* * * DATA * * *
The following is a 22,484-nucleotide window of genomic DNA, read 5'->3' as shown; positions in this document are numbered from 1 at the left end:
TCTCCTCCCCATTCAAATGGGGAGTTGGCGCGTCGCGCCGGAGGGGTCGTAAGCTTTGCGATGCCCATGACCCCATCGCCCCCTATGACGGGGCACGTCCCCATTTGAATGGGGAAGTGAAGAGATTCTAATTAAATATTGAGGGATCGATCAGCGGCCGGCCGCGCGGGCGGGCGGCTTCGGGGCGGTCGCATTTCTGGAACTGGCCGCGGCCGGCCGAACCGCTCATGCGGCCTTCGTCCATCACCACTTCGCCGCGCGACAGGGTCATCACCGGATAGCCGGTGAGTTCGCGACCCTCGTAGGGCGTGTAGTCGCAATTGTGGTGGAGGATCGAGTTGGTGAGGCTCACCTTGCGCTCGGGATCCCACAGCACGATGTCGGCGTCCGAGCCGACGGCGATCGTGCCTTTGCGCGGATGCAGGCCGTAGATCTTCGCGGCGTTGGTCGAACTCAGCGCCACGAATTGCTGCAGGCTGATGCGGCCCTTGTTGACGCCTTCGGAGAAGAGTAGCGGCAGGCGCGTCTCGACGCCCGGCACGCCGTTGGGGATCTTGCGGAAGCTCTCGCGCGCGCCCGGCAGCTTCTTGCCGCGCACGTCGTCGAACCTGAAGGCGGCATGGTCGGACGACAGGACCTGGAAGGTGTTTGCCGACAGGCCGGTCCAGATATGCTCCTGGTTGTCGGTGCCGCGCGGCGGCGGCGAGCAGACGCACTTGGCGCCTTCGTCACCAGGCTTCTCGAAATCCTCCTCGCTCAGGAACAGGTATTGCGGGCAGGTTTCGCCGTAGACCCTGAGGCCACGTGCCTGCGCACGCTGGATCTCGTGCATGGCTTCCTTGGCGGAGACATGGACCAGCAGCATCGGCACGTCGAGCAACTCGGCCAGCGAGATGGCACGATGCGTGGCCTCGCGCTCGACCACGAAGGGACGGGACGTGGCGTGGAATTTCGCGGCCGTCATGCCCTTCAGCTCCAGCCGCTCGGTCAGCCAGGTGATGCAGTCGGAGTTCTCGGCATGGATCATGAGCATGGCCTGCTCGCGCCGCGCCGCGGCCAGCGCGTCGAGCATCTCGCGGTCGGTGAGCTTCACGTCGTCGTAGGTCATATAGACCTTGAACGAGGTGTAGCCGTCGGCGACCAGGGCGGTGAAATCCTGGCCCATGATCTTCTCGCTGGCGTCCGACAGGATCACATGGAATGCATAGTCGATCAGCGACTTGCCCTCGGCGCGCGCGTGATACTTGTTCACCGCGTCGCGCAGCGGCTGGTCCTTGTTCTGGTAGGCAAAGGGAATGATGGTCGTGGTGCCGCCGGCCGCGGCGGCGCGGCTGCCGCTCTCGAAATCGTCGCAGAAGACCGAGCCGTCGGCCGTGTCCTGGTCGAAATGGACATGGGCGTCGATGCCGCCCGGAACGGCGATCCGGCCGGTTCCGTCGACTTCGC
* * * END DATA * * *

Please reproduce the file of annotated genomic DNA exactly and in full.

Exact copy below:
The following is a 22,484-nucleotide window of genomic DNA, read 5'->3' as shown; positions in this document are numbered from 1 at the left end:
TCTCCTCCCCATTCAAATGGGGAGTTGGCGCGTCGCGCCGGAGGGGTCGTAAGCTTTGCGATGCCCATGACCCCATCGCCCCCTATGACGGGGCACGTCCCCATTTGAATGGGGAAGTGAAGAGATTCTAATTAAATATTGAGGGATCGATCAGCGGCCGGCCGCGCGGGCGGGCGGCTTCGGGGCGGTCGCATTTCTGGAACTGGCCGCGGCCGGCCGAACCGCTCATGCGGCCTTCGTCCATCACCACTTCGCCGCGCGACAGGGTCATCACCGGATAGCCGGTGAGTTCGCGACCCTCGTAGGGCGTGTAGTCGCAATTGTGGTGGAGGATCGAGTTGGTGAGGCTCACCTTGCGCTCGGGATCCCACAGCACGATGTCGGCGTCCGAGCCGACGGCGATCGTGCCTTTGCGCGGATGCAGGCCGTAGATCTTCGCGGCGTTGGTCGAACTCAGCGCCACGAATTGCTGCAGGCTGATGCGGCCCTTGTTGACGCCTTCGGAGAAGAGTAGCGGCAGGCGCGTCTCGACGCCCGGCACGCCGTTGGGGATCTTGCGGAAGCTCTCGCGCGCGCCCGGCAGCTTCTTGCCGCGCACGTCGTCGAACCTGAAGGCGGCATGGTCGGACGACAGGACCTGGAAGGTGTTTGCCGACAGGCCGGTCCAGATATGCTCCTGGTTGTCGGTGCCGCGCGGCGGCGGCGAGCAGACGCACTTGGCGCCTTCGTCACCAGGCTTCTCGAAATCCTCCTCGCTCAGGAACAGGTATTGCGGGCAGGTTTCGCCGTAGACCCTGAGGCCACGTGCCTGCGCACGCTGGATCTCGTGCATGGCTTCCTTGGCGGAGACATGGACCAGCAGCATCGGCACGTCGAGCAACTCGGCCAGCGAGATGGCACGATGCGTGGCCTCGCGCTCGACCACGAAGGGACGGGACGTGGCGTGGAATTTCGCGGCCGTCATGCCCTTCAGCTCCAGCCGCTCGGTCAGCCAGGTGATGCAGTCGGAGTTCTCGGCATGGATCATGAGCATGGCCTGCTCGCGCCGCGCCGCGGCCAGCGCGTCGAGCATCTCGCGGTCGGTGAGCTTCACGTCGTCGTAGGTCATATAGACCTTGAACGAGGTGTAGCCGTCGGCGACCAGGGCGGTGAAATCCTGGCCCATGATCTTCTCGCTGGCGTCCGACAGGATCACATGGAATGCATAGTCGATCAGCGACTTGCCCTCGGCGCGCGCGTGATACTTGTTCACCGCGTCGCGCAGCGGCTGGTCCTTGTTCTGGTAGGCAAAGGGAATGATGGTCGTGGTGCCGCCGGCCGCGGCGGCGCGGCTGCCGCTCTCGAAATCGTCGCAGAAGACCGAGCCGTCGGCCGTGTCCTGGTCGAAATGGACATGGGCGTCGATGCCGCCCGGAACGGCGATCCGGCCGGTTCCGTCGACTTCGC